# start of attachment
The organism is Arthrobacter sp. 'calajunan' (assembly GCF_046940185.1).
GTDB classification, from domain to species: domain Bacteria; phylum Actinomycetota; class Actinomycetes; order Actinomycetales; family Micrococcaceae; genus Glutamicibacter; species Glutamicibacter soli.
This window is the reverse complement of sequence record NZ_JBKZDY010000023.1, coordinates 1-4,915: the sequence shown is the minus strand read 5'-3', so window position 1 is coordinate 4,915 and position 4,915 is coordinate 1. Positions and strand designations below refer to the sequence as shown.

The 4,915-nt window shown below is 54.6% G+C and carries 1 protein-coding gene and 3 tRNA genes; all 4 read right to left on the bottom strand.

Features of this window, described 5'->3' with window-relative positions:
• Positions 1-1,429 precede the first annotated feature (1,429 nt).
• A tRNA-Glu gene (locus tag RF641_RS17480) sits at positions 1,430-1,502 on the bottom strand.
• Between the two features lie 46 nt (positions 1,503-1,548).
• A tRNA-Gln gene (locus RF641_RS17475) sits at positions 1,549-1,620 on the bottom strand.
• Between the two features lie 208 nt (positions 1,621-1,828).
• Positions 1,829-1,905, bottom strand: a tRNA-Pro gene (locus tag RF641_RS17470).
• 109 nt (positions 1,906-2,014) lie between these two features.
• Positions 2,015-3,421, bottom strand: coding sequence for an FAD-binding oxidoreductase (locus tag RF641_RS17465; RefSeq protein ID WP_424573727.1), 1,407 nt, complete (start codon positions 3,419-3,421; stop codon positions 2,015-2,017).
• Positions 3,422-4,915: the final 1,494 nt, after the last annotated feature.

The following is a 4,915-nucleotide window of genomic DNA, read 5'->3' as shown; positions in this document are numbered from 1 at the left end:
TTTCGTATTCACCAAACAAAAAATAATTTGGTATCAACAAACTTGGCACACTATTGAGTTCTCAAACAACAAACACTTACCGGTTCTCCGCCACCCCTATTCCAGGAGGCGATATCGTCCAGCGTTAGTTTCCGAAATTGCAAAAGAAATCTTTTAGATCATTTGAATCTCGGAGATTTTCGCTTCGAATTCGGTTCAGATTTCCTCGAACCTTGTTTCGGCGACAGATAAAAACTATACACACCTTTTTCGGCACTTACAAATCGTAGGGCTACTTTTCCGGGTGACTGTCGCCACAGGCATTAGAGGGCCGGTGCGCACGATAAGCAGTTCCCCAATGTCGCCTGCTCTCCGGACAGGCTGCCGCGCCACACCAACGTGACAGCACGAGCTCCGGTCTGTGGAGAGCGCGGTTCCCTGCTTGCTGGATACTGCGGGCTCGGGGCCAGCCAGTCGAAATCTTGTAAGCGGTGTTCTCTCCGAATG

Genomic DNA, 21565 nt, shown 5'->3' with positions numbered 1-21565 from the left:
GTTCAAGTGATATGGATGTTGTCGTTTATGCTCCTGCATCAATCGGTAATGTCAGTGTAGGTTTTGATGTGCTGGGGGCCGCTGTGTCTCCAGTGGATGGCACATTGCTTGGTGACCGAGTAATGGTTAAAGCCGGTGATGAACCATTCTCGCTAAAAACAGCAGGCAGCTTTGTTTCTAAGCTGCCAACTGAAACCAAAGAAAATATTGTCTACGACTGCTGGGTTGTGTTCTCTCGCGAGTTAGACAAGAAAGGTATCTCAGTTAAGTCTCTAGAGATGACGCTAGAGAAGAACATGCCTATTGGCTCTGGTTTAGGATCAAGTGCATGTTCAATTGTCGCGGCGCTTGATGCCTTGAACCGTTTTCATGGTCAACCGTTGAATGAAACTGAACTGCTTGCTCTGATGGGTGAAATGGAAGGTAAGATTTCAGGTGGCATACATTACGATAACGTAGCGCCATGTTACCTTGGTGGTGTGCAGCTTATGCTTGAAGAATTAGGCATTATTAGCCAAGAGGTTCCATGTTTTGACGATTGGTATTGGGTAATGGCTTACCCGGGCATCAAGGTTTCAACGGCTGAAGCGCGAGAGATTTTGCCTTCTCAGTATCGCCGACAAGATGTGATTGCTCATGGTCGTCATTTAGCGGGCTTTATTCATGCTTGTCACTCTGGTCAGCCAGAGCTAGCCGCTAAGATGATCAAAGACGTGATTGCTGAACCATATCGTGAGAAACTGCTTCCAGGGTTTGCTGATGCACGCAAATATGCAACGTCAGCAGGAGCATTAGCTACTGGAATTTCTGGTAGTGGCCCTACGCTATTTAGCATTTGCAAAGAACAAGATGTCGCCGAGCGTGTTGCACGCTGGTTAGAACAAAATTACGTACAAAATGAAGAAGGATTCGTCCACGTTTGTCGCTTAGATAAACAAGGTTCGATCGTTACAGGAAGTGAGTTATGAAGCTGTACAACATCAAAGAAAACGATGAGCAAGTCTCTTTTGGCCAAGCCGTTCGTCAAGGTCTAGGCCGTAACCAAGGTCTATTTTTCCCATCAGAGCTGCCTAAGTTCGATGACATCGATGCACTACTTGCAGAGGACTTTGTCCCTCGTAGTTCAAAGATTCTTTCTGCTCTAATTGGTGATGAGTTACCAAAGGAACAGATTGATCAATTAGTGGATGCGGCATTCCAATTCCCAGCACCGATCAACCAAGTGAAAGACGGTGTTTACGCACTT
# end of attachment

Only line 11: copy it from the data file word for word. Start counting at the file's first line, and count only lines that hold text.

• Positions 1,829-1,905, bottom strand: a tRNA-Pro gene (locus tag RF641_RS17470).